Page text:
The US Food and Drug Administration (FDA) has approved three drugs for use in fibromyalgia: pregabalin (Lyrica), duloxetine (Cymbalta), and milnacipran (Savella). [124] Pregabalin is used to reduce pain and improve sleep. The antidepressants duloxetine and milnacipran, which are used to relieve pain, fatigue, and sleep problems, are generally used at lower doses than for treatment of depression.

Other anticonvulsants and antidepressants are often used off-label to treat fibromyalgia and there is evidence that many can decrease pain sensitivity. Corticosteroids and nonsteroidal anti-inflammatory drugs (NSAIDs) are useful only for management of coexisting inflammatory processes and are not recommended as first-line therapies. Pharmacologic and nonpharmacologic treatment of poor sleep is crucial for improving the patient’s overall sense of well-being.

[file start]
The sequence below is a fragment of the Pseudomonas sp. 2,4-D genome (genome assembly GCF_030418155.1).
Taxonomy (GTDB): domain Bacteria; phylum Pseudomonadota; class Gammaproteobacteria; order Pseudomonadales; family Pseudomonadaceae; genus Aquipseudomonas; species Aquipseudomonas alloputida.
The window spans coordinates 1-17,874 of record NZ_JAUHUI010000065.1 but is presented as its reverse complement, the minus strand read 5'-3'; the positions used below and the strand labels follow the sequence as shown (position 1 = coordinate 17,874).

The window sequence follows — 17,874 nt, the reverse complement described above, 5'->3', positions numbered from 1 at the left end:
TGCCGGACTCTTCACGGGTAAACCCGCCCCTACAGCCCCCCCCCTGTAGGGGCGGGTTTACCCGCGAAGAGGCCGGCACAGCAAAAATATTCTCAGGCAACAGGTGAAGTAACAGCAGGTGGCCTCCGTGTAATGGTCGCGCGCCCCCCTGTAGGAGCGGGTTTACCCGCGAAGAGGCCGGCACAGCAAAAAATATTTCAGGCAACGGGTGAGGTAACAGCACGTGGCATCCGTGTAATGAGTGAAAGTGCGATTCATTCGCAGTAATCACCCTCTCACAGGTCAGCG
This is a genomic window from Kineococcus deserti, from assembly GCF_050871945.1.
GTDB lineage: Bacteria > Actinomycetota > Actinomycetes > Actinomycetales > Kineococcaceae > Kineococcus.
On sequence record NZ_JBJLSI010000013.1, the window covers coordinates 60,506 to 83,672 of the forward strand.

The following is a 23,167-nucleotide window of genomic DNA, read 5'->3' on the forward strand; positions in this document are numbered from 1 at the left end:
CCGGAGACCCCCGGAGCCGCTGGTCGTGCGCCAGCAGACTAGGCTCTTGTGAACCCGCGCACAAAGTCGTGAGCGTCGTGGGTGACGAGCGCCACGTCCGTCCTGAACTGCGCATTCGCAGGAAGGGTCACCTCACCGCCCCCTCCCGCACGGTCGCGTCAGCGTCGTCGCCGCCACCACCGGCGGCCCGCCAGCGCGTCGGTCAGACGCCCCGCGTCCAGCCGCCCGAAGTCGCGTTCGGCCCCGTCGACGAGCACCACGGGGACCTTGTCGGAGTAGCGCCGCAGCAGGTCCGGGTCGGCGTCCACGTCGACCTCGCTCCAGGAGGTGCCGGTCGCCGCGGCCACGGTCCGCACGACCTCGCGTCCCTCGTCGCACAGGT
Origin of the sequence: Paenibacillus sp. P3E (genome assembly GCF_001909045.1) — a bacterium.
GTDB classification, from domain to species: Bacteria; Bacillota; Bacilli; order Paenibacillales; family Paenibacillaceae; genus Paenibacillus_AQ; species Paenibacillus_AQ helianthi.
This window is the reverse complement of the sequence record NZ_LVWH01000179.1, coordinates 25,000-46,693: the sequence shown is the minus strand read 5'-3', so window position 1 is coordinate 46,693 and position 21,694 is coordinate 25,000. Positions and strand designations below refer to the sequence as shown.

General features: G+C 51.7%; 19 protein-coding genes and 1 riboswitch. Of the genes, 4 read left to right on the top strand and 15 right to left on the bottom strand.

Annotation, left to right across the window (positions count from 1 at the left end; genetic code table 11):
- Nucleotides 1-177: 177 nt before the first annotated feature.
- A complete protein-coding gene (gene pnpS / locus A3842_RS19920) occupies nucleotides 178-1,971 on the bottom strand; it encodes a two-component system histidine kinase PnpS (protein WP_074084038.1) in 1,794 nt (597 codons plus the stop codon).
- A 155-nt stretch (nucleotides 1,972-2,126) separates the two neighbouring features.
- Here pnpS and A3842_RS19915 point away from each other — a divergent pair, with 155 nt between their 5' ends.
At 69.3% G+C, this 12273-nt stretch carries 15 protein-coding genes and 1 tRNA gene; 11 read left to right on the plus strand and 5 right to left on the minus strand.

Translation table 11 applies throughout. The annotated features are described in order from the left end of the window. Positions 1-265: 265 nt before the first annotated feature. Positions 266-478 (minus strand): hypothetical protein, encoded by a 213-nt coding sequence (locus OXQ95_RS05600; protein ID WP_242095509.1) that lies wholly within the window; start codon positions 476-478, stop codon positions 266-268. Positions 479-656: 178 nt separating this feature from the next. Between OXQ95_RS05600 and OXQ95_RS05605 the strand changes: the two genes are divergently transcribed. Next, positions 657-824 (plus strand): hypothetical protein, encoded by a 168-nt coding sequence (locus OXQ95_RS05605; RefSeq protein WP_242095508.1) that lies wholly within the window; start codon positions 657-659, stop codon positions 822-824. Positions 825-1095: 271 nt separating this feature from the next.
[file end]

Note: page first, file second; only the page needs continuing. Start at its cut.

Several medications should be avoided or used carefully. Opioids, hypnotics, anxiolytics, and certain skeletal-muscle relaxants must be used with caution because of the potential for abuse and the risk of worsening fatigue and cognitive dysfunction.

Analgesics

Class Summary

Pain control is essential to quality patient care. Analgesics ensure patient comfort, promote pulmonary toilet, and have sedating properties, which are beneficial for patients who experience pain.

Tramadol (Ultram, Ryzolt, Rybix

Tramadol is a centrally acting analgesic indicated for moderately severe pain. This agent inhibits ascending pain pathways, altering the perception of and response to pain. Tramadol also inhibits reuptake of norepinephrine and serotonin.